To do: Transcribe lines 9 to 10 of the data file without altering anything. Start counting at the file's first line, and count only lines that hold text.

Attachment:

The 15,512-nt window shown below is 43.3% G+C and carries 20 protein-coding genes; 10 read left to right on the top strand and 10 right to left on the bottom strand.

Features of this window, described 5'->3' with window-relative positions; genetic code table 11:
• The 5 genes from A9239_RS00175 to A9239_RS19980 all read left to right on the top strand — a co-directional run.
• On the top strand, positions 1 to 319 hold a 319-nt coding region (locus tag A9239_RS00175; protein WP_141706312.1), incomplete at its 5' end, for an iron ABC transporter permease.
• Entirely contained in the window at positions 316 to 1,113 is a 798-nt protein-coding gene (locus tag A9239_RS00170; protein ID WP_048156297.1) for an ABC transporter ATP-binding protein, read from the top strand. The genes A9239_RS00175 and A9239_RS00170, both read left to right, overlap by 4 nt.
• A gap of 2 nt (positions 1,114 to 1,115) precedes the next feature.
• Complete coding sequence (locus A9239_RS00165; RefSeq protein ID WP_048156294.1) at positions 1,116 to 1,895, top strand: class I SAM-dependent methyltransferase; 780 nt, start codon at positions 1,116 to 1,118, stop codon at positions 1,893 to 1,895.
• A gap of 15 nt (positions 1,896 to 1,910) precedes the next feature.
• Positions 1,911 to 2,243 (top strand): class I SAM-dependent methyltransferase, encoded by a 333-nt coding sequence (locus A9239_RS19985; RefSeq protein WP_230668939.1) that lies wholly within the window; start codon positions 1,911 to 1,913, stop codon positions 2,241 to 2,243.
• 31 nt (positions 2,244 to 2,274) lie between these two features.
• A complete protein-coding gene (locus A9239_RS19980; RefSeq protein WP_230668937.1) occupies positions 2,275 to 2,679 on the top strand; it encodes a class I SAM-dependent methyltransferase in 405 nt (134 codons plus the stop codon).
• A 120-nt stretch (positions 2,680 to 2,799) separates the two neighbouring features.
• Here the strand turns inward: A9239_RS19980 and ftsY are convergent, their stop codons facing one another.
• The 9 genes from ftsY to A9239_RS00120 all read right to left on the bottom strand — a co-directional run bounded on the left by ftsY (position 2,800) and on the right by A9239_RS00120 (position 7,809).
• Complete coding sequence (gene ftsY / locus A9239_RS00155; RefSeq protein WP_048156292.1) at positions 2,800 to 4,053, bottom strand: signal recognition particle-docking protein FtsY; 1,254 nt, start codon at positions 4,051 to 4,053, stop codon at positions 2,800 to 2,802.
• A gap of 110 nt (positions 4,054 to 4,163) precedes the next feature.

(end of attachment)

• Positions 1,911 to 2,243 (top strand): class I SAM-dependent methyltransferase, encoded by a 333-nt coding sequence (locus A9239_RS19985; RefSeq protein WP_230668939.1) that lies wholly within the window; start codon positions 1,911 to 1,913, stop codon positions 2,241 to 2,243.
• 31 nt (positions 2,244 to 2,274) lie between these two features.